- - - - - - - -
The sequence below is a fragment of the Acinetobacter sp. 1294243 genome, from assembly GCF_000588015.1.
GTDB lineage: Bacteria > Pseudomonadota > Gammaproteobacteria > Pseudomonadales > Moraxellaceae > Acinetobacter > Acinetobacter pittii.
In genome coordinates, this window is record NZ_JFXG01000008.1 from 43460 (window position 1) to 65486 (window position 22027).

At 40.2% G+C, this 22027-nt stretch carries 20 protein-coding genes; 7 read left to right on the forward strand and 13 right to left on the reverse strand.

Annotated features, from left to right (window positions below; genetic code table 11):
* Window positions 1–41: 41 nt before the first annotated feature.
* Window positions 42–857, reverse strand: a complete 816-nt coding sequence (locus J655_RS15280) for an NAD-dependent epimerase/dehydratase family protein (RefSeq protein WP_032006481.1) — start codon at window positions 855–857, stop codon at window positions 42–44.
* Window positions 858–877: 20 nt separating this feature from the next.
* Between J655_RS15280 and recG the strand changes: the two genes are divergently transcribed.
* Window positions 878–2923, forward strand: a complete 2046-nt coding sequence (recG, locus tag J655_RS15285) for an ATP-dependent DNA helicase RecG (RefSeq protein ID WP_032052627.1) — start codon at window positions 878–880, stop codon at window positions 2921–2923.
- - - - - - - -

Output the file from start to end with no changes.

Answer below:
The sequence below is a fragment of the Acinetobacter sp. 1294243 genome, from assembly GCF_000588015.1.
GTDB lineage: Bacteria > Pseudomonadota > Gammaproteobacteria > Pseudomonadales > Moraxellaceae > Acinetobacter > Acinetobacter pittii.
In genome coordinates, this window is record NZ_JFXG01000008.1 from 43460 (window position 1) to 65486 (window position 22027).

At 40.2% G+C, this 22027-nt stretch carries 20 protein-coding genes; 7 read left to right on the forward strand and 13 right to left on the reverse strand.

Annotated features, from left to right (window positions below; genetic code table 11):
* Window positions 1–41: 41 nt before the first annotated feature.
* Window positions 42–857, reverse strand: a complete 816-nt coding sequence (locus J655_RS15280) for an NAD-dependent epimerase/dehydratase family protein (RefSeq protein WP_032006481.1) — start codon at window positions 855–857, stop codon at window positions 42–44.
* Window positions 858–877: 20 nt separating this feature from the next.
* Between J655_RS15280 and recG the strand changes: the two genes are divergently transcribed.
* Window positions 878–2923, forward strand: a complete 2046-nt coding sequence (recG, locus tag J655_RS15285) for an ATP-dependent DNA helicase RecG (RefSeq protein ID WP_032052627.1) — start codon at window positions 878–880, stop codon at window positions 2921–2923.